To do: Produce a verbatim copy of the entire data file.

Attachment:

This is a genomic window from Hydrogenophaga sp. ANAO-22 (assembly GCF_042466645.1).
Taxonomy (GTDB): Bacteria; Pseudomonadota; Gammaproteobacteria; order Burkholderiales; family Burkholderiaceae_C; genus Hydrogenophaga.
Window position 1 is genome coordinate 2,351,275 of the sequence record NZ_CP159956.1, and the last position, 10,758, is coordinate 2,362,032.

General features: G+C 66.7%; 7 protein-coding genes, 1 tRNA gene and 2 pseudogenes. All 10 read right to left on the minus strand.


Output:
This is a genomic window from Hydrogenophaga sp. ANAO-22 (assembly GCF_042466645.1).
Taxonomy (GTDB): Bacteria; Pseudomonadota; Gammaproteobacteria; order Burkholderiales; family Burkholderiaceae_C; genus Hydrogenophaga.
Window position 1 is genome coordinate 2,351,275 of the sequence record NZ_CP159956.1, and the last position, 10,758, is coordinate 2,362,032.

General features: G+C 66.7%; 7 protein-coding genes, 1 tRNA gene and 2 pseudogenes. All 10 read right to left on the minus strand.